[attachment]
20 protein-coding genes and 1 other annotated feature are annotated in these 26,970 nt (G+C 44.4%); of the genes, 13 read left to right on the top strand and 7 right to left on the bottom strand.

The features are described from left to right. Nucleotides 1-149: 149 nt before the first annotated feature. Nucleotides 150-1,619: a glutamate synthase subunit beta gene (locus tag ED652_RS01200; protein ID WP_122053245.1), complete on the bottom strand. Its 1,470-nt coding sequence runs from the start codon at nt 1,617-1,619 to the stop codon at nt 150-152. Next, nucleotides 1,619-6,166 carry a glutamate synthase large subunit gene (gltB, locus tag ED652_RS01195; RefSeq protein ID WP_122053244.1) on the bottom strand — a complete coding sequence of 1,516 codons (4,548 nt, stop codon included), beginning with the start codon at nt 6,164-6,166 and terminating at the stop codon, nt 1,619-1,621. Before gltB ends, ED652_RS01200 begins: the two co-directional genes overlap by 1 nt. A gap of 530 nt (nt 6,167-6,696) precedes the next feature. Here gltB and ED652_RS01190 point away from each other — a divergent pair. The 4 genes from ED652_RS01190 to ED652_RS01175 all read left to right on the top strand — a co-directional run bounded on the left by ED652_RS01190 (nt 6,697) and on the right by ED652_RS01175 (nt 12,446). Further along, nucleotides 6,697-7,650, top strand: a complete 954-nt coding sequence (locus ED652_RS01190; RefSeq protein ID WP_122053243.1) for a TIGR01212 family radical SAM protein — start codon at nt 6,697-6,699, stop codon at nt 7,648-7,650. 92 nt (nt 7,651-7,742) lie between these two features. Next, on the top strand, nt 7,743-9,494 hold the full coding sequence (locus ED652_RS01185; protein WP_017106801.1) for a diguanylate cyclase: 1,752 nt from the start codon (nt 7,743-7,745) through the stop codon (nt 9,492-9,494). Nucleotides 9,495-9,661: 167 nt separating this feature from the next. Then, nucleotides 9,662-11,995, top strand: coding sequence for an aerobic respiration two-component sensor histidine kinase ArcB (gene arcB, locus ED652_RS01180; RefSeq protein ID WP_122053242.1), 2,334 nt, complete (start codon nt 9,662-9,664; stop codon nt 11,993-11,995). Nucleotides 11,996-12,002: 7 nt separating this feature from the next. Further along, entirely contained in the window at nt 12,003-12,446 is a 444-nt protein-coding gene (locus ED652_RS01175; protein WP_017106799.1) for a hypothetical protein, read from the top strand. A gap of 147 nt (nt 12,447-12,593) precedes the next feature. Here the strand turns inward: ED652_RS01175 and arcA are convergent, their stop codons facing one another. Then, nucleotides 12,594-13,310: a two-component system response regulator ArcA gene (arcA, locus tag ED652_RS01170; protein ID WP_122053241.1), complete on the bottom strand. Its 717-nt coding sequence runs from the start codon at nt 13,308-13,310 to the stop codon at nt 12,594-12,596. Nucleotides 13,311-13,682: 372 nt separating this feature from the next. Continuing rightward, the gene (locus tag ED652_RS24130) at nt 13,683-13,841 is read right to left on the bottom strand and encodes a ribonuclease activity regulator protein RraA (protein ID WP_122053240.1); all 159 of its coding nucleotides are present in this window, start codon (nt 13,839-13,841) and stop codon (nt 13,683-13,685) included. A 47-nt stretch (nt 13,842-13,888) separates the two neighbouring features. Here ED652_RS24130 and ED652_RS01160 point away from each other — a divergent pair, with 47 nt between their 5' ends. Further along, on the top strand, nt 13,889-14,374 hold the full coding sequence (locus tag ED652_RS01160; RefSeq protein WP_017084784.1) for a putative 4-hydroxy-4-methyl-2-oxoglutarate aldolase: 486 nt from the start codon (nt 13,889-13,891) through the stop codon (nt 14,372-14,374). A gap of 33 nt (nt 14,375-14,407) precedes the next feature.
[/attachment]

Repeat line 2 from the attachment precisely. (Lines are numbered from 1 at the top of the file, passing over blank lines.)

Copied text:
The features are described from left to right. Nucleotides 1-149: 149 nt before the first annotated feature. Nucleotides 150-1,619: a glutamate synthase subunit beta gene (locus tag ED652_RS01200; protein ID WP_122053245.1), complete on the bottom strand. Its 1,470-nt coding sequence runs from the start codon at nt 1,617-1,619 to the stop codon at nt 150-152. Next, nucleotides 1,619-6,166 carry a glutamate synthase large subunit gene (gltB, locus tag ED652_RS01195; RefSeq protein ID WP_122053244.1) on the bottom strand — a complete coding sequence of 1,516 codons (4,548 nt, stop codon included), beginning with the start codon at nt 6,164-6,166 and terminating at the stop codon, nt 1,619-1,621. Before gltB ends, ED652_RS01200 begins: the two co-directional genes overlap by 1 nt. A gap of 530 nt (nt 6,167-6,696) precedes the next feature. Here gltB and ED652_RS01190 point away from each other — a divergent pair. The 4 genes from ED652_RS01190 to ED652_RS01175 all read left to right on the top strand — a co-directional run bounded on the left by ED652_RS01190 (nt 6,697) and on the right by ED652_RS01175 (nt 12,446). Further along, nucleotides 6,697-7,650, top strand: a complete 954-nt coding sequence (locus ED652_RS01190; RefSeq protein ID WP_122053243.1) for a TIGR01212 family radical SAM protein — start codon at nt 6,697-6,699, stop codon at nt 7,648-7,650. 92 nt (nt 7,651-7,742) lie between these two features. Next, on the top strand, nt 7,743-9,494 hold the full coding sequence (locus ED652_RS01185; protein WP_017106801.1) for a diguanylate cyclase: 1,752 nt from the start codon (nt 7,743-7,745) through the stop codon (nt 9,492-9,494). Nucleotides 9,495-9,661: 167 nt separating this feature from the next. Then, nucleotides 9,662-11,995, top strand: coding sequence for an aerobic respiration two-component sensor histidine kinase ArcB (gene arcB, locus ED652_RS01180; RefSeq protein ID WP_122053242.1), 2,334 nt, complete (start codon nt 9,662-9,664; stop codon nt 11,993-11,995). Nucleotides 11,996-12,002: 7 nt separating this feature from the next. Further along, entirely contained in the window at nt 12,003-12,446 is a 444-nt protein-coding gene (locus ED652_RS01175; protein WP_017106799.1) for a hypothetical protein, read from the top strand. A gap of 147 nt (nt 12,447-12,593) precedes the next feature. Here the strand turns inward: ED652_RS01175 and arcA are convergent, their stop codons facing one another. Then, nucleotides 12,594-13,310: a two-component system response regulator ArcA gene (arcA, locus tag ED652_RS01170; protein ID WP_122053241.1), complete on the bottom strand. Its 717-nt coding sequence runs from the start codon at nt 13,308-13,310 to the stop codon at nt 12,594-12,596. Nucleotides 13,311-13,682: 372 nt separating this feature from the next. Continuing rightward, the gene (locus tag ED652_RS24130) at nt 13,683-13,841 is read right to left on the bottom strand and encodes a ribonuclease activity regulator protein RraA (protein ID WP_122053240.1); all 159 of its coding nucleotides are present in this window, start codon (nt 13,839-13,841) and stop codon (nt 13,683-13,685) included. A 47-nt stretch (nt 13,842-13,888) separates the two neighbouring features. Here ED652_RS24130 and ED652_RS01160 point away from each other — a divergent pair, with 47 nt between their 5' ends. Further along, on the top strand, nt 13,889-14,374 hold the full coding sequence (locus tag ED652_RS01160; RefSeq protein WP_017084784.1) for a putative 4-hydroxy-4-methyl-2-oxoglutarate aldolase: 486 nt from the start codon (nt 13,889-13,891) through the stop codon (nt 14,372-14,374). A gap of 33 nt (nt 14,375-14,407) precedes the next feature.